Evolution of viruses, and evolution of bacteria. My research employs computer analyses of nucleotide and protein sequence data to address a range of evolutionary questions.
Viral evolution: what are the origins of human viruses, and what factors influence their genetic diversity? A particular focus has been the origins and evolution of AIDS viruses.
Bacterial evolution: what do bacterial genome sequences tell us about evolution? Two particular areas involve the evolution of synonymous codon usage bias, and the evolution of repetitive sequence families.
Amplification of DNA sequences from non-invasive (faecal) samples has revealed that chimpanzees (Pan troglodytes) and gorillas (Gorilla gorilla) are each infected with three host-specific Plasmodium species from the subgenus Laverania, which also includes P. falciparum, the cause of malignant malaria in humans. Phylogenetic analyses show that P. falciparum arose from cross-species transmission of one of the gorilla parasites, but that this jump has occurred successfully on only one occasion.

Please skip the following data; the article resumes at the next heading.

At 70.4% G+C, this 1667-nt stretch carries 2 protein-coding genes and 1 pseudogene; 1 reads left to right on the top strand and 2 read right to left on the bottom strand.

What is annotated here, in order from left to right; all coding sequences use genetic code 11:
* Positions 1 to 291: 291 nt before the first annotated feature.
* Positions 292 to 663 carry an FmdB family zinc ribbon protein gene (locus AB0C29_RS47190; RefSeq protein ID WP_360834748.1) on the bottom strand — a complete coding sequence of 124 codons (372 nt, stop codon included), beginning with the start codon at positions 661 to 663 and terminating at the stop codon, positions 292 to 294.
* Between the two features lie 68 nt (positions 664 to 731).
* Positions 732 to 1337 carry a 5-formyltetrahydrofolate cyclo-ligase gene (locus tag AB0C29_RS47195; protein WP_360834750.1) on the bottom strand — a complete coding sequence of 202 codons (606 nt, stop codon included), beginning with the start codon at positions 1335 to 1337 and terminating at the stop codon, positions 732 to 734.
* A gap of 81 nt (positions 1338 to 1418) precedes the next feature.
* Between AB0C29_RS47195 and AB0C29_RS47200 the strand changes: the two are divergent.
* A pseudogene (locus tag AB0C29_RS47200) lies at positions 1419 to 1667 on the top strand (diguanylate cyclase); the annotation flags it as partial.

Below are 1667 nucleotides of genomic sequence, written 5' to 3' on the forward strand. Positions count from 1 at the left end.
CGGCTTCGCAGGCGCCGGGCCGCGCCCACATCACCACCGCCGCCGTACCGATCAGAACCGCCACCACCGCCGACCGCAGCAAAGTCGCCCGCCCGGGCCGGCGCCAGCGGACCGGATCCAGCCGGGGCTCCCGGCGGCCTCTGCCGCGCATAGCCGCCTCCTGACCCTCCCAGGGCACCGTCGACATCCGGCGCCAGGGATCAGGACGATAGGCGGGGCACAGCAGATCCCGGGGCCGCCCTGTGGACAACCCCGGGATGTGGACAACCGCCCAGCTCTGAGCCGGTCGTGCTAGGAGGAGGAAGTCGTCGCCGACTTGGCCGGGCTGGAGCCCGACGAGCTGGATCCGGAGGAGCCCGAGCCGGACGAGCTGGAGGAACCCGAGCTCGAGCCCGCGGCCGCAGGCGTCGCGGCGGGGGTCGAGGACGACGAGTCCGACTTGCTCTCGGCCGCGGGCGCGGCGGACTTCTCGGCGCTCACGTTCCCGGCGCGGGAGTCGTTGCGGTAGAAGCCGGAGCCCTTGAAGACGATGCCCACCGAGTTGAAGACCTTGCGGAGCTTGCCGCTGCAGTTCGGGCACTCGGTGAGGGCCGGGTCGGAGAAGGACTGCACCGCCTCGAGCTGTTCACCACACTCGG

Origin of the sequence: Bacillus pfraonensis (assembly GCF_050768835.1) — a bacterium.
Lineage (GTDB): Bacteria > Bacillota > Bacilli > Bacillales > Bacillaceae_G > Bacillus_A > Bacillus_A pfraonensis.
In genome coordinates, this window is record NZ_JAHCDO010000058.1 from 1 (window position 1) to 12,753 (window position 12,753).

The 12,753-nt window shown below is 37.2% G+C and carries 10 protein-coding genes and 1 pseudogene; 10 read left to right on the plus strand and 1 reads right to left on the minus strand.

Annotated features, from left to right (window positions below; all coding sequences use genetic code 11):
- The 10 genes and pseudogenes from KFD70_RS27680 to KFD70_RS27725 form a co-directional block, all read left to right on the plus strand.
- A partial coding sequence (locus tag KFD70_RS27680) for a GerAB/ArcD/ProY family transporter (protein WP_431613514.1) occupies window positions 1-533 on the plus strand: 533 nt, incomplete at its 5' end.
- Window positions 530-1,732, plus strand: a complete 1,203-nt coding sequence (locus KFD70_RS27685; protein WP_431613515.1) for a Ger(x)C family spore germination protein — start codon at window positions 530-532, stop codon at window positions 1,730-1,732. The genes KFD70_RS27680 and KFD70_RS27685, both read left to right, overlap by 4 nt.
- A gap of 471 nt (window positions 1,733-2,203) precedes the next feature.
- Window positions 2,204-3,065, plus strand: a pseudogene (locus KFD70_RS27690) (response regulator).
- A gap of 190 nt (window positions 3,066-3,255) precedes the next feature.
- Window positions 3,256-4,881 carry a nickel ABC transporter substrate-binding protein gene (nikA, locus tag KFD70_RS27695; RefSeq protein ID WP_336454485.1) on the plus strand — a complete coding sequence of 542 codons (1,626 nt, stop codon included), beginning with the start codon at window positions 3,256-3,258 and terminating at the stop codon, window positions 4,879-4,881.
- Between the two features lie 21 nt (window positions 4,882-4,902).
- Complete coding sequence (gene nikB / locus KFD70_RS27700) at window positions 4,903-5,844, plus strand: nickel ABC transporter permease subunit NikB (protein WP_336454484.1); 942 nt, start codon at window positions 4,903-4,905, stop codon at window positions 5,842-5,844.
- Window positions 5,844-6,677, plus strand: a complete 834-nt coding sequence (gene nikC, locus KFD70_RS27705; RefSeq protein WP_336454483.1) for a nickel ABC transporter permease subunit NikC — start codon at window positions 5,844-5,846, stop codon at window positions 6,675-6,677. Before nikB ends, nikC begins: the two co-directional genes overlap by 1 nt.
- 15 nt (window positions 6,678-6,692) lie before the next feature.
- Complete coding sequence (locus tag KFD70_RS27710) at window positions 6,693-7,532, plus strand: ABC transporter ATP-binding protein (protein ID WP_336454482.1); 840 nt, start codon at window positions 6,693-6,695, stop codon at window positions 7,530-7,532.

We are now studying the genome sequences of these ape parasite species in order to understand the evolution of the Laverania as a whole, and to shed light on the cross-species transmission from gorillas to humans. We have used selective whole-genome amplification to obtain near-complete genome sequences from one strain of P. reichenowi (a close relative of P. falciparum) and two strains of P. gaboni (a more divergent member of the Laverania), directly from samples from naturally infected wild chimpanzees. We have compared these sequences to a recently published genome from the only laboratory isolate of P. reichenowi, and to data from multiple strains of P. falciparum. The two chimpanzee parasite species show levels of within-species diversity about 10 times higher than seen among P. falciparum strains from across Africa and Asia, consistent with the human parasite having undergone a very recent population bottleneck during transmission from gorillas. Comparative analyses also reveal that a segment of chromosome 4 has undergone horizontal gene transfer (HGT) from a close relative of P. gaboni into the gorilla parasite that was the ancestor of P. falciparum. The transferred genes include that encoding RH5, which appears essential for erythrocyte invasion by P. falciparum, and we speculate that sequence change resulting from HGT may have been important in the process by which the precursor of P. falciparum acquired the ability to infect humans.